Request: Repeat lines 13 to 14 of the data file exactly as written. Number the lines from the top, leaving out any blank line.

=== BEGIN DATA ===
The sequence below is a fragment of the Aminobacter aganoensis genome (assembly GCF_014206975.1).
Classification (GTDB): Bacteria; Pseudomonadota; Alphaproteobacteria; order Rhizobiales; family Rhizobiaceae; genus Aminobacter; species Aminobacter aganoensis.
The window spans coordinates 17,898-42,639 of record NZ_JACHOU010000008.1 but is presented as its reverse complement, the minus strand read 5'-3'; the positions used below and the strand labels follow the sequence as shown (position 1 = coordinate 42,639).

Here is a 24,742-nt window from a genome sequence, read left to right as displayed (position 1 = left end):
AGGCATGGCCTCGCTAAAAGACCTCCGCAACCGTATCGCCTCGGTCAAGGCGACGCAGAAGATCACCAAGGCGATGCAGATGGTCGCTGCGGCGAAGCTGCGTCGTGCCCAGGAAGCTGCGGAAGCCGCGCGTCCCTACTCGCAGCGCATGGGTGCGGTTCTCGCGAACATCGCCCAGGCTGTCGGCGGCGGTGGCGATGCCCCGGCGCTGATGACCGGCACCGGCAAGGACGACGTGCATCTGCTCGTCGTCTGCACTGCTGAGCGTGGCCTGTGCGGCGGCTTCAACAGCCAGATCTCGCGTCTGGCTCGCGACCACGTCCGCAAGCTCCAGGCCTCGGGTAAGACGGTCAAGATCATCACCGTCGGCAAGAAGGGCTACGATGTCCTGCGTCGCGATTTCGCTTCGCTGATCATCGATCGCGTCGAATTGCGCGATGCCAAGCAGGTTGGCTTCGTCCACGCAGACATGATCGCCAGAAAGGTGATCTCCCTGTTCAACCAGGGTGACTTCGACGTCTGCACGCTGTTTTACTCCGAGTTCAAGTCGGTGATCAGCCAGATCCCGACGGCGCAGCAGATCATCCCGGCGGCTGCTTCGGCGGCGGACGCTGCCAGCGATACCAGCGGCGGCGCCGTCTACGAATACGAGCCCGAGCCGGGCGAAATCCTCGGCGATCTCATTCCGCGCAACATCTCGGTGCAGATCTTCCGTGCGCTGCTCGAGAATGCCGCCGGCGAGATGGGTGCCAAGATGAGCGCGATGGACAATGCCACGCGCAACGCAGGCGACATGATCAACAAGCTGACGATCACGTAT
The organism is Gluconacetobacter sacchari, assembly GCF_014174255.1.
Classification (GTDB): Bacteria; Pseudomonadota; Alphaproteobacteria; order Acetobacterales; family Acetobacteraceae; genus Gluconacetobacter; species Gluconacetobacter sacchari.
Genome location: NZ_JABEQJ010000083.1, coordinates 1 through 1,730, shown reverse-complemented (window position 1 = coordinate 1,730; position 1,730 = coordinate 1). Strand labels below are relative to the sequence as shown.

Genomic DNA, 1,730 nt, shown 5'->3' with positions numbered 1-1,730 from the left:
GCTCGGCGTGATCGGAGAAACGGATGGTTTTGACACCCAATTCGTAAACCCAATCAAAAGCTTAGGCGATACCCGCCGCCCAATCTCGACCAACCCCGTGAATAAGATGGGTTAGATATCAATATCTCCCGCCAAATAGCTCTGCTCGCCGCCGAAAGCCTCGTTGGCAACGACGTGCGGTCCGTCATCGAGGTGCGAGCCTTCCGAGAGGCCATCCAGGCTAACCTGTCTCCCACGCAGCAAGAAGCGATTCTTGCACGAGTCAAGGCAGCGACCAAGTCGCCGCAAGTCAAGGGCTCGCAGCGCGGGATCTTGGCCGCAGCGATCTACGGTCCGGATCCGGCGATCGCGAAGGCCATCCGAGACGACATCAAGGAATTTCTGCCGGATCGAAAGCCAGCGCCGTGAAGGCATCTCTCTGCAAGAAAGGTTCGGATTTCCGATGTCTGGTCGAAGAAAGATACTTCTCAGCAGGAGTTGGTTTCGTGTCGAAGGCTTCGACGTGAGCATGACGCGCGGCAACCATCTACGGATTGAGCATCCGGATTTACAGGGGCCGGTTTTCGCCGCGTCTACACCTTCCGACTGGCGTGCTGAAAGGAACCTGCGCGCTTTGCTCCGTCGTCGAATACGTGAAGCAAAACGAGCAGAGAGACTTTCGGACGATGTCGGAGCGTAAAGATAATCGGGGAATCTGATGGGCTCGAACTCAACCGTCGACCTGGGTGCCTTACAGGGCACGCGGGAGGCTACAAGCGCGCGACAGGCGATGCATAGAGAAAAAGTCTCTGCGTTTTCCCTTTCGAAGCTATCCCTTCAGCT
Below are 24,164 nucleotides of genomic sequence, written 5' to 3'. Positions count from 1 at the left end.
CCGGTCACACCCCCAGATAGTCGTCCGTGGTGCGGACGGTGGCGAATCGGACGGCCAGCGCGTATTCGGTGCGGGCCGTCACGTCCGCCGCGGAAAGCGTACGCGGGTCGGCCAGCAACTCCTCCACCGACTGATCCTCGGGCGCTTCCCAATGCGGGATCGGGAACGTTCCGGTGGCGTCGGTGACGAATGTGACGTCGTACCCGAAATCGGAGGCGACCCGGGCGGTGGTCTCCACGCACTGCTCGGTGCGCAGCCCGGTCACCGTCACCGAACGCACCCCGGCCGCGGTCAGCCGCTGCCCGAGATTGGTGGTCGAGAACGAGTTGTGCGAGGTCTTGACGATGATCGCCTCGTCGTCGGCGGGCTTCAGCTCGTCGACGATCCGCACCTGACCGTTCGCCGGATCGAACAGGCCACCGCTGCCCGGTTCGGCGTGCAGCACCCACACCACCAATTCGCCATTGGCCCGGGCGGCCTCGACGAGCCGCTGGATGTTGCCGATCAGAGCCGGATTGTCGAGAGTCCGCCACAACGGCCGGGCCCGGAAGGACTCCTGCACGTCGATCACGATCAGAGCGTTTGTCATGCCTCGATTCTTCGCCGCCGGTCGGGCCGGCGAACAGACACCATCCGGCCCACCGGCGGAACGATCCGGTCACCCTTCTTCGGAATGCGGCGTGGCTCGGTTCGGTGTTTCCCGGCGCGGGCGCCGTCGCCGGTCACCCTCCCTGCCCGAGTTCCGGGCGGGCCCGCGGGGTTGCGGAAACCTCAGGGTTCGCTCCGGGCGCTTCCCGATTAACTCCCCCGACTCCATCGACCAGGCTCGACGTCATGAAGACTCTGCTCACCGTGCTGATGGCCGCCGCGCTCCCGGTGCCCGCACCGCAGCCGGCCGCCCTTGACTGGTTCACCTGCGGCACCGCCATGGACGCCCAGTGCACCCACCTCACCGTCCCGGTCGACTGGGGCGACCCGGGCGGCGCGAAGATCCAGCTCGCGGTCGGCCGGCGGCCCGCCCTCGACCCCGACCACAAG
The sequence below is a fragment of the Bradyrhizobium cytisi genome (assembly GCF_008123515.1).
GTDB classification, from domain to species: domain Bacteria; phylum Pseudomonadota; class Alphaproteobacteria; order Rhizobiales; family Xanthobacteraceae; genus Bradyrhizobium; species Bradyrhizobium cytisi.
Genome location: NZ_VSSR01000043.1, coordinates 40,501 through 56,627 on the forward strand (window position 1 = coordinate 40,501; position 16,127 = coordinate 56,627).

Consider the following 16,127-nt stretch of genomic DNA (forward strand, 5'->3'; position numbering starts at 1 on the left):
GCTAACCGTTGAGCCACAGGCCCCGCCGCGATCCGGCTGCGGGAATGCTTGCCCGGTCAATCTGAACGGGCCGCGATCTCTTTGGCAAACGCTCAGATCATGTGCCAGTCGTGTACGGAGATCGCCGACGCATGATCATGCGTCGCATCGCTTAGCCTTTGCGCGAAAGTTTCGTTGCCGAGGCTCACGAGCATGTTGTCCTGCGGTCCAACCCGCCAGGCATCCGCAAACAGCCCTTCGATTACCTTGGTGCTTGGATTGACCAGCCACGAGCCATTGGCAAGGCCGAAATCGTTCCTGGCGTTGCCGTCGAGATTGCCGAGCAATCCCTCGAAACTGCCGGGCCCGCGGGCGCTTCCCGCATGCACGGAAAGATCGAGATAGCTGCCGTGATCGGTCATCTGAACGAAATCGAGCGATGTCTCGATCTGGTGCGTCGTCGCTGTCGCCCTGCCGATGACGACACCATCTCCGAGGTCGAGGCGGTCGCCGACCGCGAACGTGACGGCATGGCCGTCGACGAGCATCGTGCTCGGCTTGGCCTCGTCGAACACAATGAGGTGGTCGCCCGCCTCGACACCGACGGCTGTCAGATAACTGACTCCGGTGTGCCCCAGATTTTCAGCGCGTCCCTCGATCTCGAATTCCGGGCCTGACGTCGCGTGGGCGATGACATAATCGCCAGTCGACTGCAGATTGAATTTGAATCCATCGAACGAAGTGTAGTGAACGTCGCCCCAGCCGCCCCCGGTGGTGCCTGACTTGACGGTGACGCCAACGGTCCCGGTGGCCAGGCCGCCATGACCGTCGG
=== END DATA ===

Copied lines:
The sequence below is a fragment of the Bradyrhizobium cytisi genome (assembly GCF_008123515.1).
GTDB classification, from domain to species: domain Bacteria; phylum Pseudomonadota; class Alphaproteobacteria; order Rhizobiales; family Xanthobacteraceae; genus Bradyrhizobium; species Bradyrhizobium cytisi.